A decorator provides styling and adornment of beautiful items and objects after the interior design is complete. This is possibly the most misunderstood role within the interior design industry. Decorators do not provide advice on space, structural reconfiguration or fittings. An architect and interior designer may also provide the service of a decorator but a decorator cannot provide the service of an interior designer or architect.
Interior Decorators are often featured in consumer magazines and online sources.
In many countries, the title Interior Designer refers to the skills and remit of what the UK describe as an Interior Decorator. The confusion relates to title of protection. In Europe an Interior Architect describes the same remit and skill of a British named Interior Designer. The title Architect is a protected title and therefore the UK may not use the European recognised title to describe the skill and remit of an Interior Designer. The confusion for the greater public then expands as Europe describe an ‘Interior Designer’ with the skills of what the UK describe as a ‘Interior Decorator’. Around the world the description of skills are known by different names, unlike that of an Architect, Lawyer or Doctor.
SBID clarified the definition of an interior design professional and continues to work towards title recognition in the UK for an Interior Designer.
Interior designers are qualified professionals who have achieved a BA or MA degree from a government recognised institution. In the UK however, anyone can describe themselves as an ‘interior designer’. Therefore for consumer protection, separation and distinction from the masses of hobbyists is paramount. This issue was addressed by qualification and accreditation for the first time in 2009 by SBID. The status of SBID Accredited therefore denotes professional qualification and experience to work to the highest industry standards. SBID have gone further to identify and define 12 sector specialisms to help the public correctly select a designer trained for their task.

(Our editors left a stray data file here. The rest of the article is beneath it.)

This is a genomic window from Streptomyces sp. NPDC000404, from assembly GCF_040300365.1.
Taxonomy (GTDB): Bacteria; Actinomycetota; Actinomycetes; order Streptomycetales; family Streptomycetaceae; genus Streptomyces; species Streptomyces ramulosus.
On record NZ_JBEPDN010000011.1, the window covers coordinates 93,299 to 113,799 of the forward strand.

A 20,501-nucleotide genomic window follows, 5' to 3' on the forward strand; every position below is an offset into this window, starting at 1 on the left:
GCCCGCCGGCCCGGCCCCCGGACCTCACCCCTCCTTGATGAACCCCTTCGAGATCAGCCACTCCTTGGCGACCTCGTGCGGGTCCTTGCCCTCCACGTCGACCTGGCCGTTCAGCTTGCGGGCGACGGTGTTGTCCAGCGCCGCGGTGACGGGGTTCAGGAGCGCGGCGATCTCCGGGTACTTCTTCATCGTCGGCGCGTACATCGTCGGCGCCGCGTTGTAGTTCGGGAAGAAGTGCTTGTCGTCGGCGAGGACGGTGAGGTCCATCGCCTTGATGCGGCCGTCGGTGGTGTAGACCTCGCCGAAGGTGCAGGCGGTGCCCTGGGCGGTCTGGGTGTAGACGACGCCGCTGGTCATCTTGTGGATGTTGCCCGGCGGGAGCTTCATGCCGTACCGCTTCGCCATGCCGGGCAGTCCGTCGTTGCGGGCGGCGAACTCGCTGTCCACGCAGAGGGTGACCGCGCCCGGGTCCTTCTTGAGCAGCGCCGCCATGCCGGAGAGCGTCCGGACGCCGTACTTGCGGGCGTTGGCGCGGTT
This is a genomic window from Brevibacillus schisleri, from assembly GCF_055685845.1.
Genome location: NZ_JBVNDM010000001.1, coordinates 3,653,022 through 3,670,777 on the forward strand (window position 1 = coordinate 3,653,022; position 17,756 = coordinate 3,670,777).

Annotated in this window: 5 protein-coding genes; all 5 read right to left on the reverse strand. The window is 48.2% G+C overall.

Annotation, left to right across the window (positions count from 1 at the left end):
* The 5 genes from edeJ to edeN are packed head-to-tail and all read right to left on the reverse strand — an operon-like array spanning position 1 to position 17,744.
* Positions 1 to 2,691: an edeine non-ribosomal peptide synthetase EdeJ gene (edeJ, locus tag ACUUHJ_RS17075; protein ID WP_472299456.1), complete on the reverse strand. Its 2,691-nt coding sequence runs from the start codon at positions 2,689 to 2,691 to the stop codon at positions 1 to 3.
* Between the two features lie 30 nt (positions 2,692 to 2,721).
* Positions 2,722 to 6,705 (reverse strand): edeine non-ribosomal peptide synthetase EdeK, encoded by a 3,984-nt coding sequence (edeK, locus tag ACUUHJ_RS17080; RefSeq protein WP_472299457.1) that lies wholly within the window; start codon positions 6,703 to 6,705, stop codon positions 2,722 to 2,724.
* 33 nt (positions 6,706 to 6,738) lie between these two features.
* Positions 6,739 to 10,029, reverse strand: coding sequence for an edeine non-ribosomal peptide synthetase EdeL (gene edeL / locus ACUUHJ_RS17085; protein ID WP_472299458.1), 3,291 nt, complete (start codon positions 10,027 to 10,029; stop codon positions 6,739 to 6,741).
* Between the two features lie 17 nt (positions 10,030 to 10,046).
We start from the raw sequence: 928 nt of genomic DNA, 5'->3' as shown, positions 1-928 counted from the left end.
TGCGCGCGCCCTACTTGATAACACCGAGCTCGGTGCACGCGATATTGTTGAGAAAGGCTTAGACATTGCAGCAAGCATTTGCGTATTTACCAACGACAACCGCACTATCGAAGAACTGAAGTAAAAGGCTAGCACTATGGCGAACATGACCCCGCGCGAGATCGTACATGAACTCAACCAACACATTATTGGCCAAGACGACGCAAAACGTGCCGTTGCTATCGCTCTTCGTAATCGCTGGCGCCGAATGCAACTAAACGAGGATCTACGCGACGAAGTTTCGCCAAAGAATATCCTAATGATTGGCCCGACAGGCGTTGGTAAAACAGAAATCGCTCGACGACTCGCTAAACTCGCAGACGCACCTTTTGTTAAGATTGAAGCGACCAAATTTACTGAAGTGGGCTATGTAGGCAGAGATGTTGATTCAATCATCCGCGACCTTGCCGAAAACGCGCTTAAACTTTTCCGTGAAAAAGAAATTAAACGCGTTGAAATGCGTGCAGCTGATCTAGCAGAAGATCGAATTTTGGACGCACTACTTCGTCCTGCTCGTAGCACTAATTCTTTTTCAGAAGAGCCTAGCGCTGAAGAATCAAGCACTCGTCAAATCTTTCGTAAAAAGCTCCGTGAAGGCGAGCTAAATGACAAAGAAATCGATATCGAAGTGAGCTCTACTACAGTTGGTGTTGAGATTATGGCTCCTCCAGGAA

SBID also pioneered the standard for measurement of content within a university degree course to ensure content is fit for purpose. Working with the Department of Education and Minister of Universities, SBID created five modules for degree courses, making it the leading body accredited by a government and parliamentary department to endorse the content of Interior Design courses provided by UK Universities. In 2012, SBID were accredited by HESA for the benefit of students to guide them in their choice of university.
Students of any SBID Recognised course can apply for free Student membership. Following on from graduation, trainee designers can progress through the membership levels to the highest level of qualified recognition.
Independently qualified, an SBID Accredited Interior Designer provides the highest level of protection for the public’s interest.
To be recognised at the highest level of competence within SBID Accreditation, a minimum of three years full-time learning at an SBID Recognised or Accredited University, plus three and a half years’ work experience is required. SBID Accreditation also involves an annual commitment to acquire 24 hours of SBID Approved CPD.
As of 2020/1 an entry exam will also be required to become SBID Accredited; the highest combined status of an Interior Designer qualification for practice within the UK.
Accreditation helps you or your Practice demonstrate a level of expertise to clients, separating qualified professionals from social influencers and hobbyists.
SBID supports its members in the promotion and protection of the global standing of British interior design.
Becoming ‘SBID Accredited’ means that you have had the highest assessed industry benchmark* in a promoted category of interior design capabilities.
Find out more about our flexible membership structure.